7b - Christine Hodgdon - Cuba

7b - Christine Hodgdon - Cuba - Christine Hodgdon MDS 302...

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Christine Hodgdon MDS 302 Influence of Science and Technology on Society in Cuba In “The Relation of Science and Technology to Human Values”, three main points of discussion are analyzed and in this paper they are applied to the Cuban society. The following paper outlines these points with specific examples and observations made on the field trip in March. “Scientific and technological advance can create options for public consideration.” According to McGinn, the meaning of a technology in the most general and all-encompassing sense is “a total societal enterprise comprised of knowledge, people, skills, organizations, facilities, physical resources, methods, and technologies that, taken together and in relationship to one another, are devoted to research, development, and the production of material artifacts produced by a person or society” (McGinn 14). Cuba’s educational system can be seen as a total societal unit comprised of people like teachers and students, skills like writing, speaking, and listening which facilitate the students in learning, facilities and physical resources like classrooms, desks, books, and pencils, methods like homework assignments or group activities that promote social interaction, and technologies like computers. Together this enterprise forms the foundation for an educational system and consequently a technology, devoted to a child‘s growth and development.
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In Cuba, the government provides a free education to everyone by financially compensating for the bulk of the expenses. Not only is attendance free for children, but the facilities and materials for a school are provided by the government as well. The government has also built many schools on the island all within miles of each other. I remember when we visited the elementary school our guide told us that another school was just walking distance down the road. He said “school coverage over the entire island allows children living in even the most remote places to attend school.” Another aspect of the educational system is that no private schools exist in Cuba and it is required that everyone receive an education. As a result, everyone has equal opportunities in receiving an education and the Cuban government ensures this right and obligation by providing families with the basic necessities of life; consequently creating the opportunity for children to attend school rather than working to earn an income. Much controversy exists about the structure of the educational system and its motives, but statistics show that “97% of the Cuban population is literate,” the highest percentage of any of the supposed “developing countries” and only a mere “1% short of the literacy rate of the United States” (CANF 2000). From a western perspective, the question arises how it is possible that the number of literate people can even compare to the number of literate people living in the U.S., a much stronger and more developed superpower. Perhaps the answer lies within the structure of the system. As mentioned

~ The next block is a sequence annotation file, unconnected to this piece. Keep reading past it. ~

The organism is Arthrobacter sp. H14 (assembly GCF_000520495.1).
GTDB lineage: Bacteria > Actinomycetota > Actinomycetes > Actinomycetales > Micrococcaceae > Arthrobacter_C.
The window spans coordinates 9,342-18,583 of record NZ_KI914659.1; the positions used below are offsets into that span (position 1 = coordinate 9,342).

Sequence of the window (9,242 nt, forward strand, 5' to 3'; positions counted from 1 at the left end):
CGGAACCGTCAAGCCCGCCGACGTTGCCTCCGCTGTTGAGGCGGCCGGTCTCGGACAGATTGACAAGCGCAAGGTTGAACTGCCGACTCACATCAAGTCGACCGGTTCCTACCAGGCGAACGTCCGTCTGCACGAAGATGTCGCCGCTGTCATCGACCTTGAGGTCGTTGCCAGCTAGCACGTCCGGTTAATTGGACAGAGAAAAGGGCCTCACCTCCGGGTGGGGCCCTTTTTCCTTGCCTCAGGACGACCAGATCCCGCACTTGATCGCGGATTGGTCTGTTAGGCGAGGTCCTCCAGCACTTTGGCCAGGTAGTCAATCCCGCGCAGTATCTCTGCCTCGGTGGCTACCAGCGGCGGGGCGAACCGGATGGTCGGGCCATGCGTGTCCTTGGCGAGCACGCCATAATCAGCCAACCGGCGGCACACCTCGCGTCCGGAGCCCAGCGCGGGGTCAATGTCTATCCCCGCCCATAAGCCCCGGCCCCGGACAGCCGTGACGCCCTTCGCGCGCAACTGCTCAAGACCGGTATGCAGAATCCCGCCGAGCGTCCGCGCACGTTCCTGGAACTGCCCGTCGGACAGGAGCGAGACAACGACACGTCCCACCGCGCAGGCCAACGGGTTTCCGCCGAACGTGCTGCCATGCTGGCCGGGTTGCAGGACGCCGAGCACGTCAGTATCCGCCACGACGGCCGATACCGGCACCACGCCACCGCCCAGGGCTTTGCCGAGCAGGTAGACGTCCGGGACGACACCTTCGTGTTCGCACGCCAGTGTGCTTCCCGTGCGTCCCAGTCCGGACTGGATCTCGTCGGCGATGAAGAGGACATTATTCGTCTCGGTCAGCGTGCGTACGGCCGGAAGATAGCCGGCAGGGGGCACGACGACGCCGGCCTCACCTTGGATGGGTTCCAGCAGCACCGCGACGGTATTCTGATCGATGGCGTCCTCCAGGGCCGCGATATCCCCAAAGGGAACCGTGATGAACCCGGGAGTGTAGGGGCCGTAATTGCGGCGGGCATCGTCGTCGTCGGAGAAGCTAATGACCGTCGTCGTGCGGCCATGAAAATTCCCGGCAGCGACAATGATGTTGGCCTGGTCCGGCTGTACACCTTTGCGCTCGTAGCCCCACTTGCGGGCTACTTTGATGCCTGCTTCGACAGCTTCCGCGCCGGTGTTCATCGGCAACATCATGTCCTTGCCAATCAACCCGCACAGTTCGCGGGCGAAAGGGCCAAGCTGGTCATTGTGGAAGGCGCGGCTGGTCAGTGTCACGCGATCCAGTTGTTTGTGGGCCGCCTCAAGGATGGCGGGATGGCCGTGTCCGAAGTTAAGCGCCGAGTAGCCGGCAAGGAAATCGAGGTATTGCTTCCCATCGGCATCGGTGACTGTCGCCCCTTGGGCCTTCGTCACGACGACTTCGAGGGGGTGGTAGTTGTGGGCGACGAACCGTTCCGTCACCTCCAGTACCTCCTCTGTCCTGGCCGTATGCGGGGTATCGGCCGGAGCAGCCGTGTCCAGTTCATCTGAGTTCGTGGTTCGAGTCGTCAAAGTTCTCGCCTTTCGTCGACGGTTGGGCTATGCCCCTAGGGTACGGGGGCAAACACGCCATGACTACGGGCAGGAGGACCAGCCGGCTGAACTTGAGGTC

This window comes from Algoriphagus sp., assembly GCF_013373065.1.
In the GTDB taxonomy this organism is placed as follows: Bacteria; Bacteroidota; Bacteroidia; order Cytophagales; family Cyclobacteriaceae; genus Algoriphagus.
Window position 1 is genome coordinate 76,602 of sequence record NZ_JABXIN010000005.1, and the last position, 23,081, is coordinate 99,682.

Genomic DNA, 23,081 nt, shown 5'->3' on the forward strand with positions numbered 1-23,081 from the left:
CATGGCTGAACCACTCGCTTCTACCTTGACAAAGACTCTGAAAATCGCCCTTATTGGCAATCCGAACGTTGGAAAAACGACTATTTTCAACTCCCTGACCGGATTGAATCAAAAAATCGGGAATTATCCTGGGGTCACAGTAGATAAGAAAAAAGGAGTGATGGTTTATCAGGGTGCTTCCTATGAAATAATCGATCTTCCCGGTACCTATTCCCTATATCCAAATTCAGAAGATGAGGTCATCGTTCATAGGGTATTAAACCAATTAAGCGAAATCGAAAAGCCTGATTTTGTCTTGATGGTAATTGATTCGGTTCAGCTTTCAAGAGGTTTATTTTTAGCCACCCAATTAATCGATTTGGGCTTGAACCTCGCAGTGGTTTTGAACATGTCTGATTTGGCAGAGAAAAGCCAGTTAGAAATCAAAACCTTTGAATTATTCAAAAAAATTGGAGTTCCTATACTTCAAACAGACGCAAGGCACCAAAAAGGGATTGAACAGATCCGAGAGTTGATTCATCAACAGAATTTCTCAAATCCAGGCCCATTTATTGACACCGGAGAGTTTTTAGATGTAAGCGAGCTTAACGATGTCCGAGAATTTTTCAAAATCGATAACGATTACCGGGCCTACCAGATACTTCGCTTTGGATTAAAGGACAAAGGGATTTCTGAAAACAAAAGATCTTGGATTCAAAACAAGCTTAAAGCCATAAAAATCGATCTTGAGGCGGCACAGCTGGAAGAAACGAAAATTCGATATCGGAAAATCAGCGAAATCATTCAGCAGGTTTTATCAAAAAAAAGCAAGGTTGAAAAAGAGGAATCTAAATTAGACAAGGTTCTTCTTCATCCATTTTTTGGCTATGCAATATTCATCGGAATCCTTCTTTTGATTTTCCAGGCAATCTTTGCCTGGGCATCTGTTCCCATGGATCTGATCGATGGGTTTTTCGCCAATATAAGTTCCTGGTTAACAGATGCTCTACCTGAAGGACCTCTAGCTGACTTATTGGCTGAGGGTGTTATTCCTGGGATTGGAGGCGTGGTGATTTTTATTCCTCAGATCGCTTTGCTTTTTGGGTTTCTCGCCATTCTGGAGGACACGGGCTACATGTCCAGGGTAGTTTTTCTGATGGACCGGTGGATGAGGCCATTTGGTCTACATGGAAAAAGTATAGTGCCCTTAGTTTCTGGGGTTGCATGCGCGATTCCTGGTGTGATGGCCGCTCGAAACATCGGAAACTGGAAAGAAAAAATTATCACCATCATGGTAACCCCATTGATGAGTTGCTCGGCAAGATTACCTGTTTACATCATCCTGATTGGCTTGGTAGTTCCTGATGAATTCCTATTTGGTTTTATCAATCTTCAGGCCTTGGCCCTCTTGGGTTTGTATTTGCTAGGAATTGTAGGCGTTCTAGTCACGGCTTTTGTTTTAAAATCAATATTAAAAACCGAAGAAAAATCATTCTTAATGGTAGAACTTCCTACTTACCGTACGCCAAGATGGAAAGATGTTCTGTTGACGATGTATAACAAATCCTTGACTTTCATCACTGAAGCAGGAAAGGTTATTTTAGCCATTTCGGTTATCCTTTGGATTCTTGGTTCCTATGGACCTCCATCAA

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This note was uploaded on 08/31/2011 for the course STS 302 taught by Professor Nkriesbert during the Summer '08 term at N.C. State.

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7b - Christine Hodgdon - Cuba - Christine Hodgdon MDS 302...

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